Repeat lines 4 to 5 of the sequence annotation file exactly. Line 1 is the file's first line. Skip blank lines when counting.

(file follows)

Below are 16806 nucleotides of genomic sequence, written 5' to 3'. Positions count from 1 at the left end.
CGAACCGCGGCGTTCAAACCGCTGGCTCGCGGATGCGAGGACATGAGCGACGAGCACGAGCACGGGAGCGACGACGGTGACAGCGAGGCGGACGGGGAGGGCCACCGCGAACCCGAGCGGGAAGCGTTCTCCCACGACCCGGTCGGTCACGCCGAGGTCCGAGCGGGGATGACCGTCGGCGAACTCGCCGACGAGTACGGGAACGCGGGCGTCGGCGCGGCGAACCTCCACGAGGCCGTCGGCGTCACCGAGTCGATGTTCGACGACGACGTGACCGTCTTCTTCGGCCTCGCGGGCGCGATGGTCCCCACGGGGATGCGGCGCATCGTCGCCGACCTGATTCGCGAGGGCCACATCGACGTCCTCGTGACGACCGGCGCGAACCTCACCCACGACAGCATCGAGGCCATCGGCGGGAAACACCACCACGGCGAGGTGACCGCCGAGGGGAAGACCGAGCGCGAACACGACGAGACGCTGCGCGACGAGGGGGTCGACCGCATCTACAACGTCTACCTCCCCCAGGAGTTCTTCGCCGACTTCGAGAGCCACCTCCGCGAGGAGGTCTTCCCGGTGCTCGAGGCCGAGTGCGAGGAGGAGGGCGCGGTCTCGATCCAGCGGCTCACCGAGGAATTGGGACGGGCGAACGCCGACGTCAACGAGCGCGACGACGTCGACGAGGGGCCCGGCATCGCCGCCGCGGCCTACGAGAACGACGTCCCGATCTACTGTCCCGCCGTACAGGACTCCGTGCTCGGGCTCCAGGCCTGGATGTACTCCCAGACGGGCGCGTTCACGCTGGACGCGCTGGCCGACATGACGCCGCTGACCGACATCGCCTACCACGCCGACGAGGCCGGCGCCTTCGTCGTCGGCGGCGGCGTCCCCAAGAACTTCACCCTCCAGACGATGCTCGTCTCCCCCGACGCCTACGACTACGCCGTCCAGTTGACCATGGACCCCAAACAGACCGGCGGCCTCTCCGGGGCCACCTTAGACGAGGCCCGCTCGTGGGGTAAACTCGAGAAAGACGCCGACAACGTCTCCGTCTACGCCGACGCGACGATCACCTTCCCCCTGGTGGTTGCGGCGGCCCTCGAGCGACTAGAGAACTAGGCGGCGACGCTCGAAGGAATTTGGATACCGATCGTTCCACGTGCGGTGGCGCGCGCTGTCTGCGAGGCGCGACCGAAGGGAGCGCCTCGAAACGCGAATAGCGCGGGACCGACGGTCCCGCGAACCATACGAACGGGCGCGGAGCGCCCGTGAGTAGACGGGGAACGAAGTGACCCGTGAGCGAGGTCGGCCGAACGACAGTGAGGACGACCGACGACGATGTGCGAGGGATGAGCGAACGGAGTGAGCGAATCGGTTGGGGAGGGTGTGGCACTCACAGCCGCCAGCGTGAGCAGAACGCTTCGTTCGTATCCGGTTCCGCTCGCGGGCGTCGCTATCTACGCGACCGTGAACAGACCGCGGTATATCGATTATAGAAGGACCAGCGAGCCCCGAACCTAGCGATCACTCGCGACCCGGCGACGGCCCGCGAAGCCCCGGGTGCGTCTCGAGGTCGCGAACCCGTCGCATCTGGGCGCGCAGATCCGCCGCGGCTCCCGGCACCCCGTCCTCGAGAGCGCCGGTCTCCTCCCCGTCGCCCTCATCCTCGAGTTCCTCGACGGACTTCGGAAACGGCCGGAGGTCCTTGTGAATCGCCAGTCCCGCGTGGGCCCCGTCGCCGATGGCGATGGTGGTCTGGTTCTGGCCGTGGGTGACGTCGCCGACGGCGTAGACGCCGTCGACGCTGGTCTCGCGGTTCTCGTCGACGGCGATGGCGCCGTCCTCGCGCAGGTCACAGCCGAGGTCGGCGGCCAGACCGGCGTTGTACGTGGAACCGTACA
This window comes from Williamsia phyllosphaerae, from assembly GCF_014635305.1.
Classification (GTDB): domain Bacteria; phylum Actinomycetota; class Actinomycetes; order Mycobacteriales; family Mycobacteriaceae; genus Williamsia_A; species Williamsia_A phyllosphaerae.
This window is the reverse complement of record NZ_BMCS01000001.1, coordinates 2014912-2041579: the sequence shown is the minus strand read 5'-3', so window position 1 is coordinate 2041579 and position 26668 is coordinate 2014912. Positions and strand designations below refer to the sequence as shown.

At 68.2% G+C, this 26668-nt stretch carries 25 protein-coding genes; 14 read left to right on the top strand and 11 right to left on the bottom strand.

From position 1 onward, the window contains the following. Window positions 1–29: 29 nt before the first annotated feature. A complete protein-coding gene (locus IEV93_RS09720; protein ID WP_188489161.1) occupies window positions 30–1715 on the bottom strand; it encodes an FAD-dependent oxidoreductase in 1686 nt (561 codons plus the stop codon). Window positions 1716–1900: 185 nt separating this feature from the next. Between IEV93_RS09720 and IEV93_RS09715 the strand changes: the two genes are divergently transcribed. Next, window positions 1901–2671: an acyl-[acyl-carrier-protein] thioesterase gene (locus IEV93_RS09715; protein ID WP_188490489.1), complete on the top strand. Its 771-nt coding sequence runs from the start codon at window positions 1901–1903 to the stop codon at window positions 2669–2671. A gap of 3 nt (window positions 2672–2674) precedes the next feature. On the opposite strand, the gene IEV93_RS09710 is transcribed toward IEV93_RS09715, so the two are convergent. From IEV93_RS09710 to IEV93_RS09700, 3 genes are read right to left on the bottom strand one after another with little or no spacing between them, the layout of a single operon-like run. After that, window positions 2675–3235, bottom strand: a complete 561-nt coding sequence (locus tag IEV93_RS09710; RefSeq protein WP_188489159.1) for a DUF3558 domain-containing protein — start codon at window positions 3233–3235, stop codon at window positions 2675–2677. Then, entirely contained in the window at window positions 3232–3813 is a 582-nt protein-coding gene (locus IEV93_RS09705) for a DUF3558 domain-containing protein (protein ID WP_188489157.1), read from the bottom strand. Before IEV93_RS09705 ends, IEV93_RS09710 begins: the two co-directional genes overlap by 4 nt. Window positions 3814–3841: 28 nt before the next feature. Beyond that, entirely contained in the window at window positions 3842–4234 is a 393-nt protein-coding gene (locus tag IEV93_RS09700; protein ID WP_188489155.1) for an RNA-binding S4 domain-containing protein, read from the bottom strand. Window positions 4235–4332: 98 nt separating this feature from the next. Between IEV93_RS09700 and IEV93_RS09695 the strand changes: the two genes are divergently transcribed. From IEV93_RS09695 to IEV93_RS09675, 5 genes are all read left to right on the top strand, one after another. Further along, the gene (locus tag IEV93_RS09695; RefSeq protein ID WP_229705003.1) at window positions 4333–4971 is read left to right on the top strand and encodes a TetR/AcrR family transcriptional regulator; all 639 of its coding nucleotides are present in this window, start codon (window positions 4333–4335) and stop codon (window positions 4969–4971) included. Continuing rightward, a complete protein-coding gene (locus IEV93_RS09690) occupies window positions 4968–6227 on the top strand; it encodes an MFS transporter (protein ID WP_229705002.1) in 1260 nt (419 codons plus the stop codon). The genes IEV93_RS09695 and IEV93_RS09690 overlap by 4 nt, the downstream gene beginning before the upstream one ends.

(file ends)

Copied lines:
Classification (GTDB): domain Bacteria; phylum Actinomycetota; class Actinomycetes; order Mycobacteriales; family Mycobacteriaceae; genus Williamsia_A; species Williamsia_A phyllosphaerae.
This window is the reverse complement of record NZ_BMCS01000001.1, coordinates 2014912-2041579: the sequence shown is the minus strand read 5'-3', so window position 1 is coordinate 2041579 and position 26668 is coordinate 2014912. Positions and strand designations below refer to the sequence as shown.